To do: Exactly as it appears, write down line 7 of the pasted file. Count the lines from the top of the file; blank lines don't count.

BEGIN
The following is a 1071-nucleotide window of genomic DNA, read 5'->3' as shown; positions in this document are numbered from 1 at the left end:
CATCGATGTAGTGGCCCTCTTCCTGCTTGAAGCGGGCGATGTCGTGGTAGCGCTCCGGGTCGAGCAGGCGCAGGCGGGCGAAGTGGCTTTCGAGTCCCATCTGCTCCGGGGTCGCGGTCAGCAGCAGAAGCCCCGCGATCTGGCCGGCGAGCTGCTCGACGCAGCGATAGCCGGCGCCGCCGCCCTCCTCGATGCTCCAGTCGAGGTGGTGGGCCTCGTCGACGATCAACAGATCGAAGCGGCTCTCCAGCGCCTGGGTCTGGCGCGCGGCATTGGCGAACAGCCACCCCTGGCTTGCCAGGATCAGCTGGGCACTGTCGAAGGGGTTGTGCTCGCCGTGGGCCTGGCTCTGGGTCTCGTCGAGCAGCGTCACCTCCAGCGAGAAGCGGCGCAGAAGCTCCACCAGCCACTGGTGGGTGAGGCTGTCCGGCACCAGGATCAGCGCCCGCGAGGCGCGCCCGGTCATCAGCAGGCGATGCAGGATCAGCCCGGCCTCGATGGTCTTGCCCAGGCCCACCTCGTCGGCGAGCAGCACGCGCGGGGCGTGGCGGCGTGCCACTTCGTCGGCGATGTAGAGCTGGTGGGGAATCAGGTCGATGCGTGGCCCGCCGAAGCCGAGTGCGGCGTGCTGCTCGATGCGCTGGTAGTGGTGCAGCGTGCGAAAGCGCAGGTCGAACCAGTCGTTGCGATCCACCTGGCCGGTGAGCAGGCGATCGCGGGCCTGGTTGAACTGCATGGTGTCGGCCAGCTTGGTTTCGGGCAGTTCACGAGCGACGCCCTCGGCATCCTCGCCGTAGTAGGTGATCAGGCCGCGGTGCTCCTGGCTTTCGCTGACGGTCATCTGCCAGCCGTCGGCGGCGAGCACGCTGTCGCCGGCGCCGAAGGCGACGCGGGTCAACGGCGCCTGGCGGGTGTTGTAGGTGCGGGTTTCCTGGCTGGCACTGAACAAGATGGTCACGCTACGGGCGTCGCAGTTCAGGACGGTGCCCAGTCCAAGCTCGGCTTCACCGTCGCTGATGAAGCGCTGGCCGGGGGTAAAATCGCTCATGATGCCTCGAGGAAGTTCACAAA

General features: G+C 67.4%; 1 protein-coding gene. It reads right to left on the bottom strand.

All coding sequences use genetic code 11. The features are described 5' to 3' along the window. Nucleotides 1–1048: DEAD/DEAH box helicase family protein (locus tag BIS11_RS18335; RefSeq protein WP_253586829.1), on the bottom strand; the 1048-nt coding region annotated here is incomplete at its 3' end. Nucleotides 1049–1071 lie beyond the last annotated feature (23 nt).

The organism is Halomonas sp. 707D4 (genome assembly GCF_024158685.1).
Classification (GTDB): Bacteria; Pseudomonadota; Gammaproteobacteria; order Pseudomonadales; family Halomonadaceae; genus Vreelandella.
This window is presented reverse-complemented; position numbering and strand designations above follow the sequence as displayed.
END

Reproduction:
This window is presented reverse-complemented; position numbering and strand designations above follow the sequence as displayed.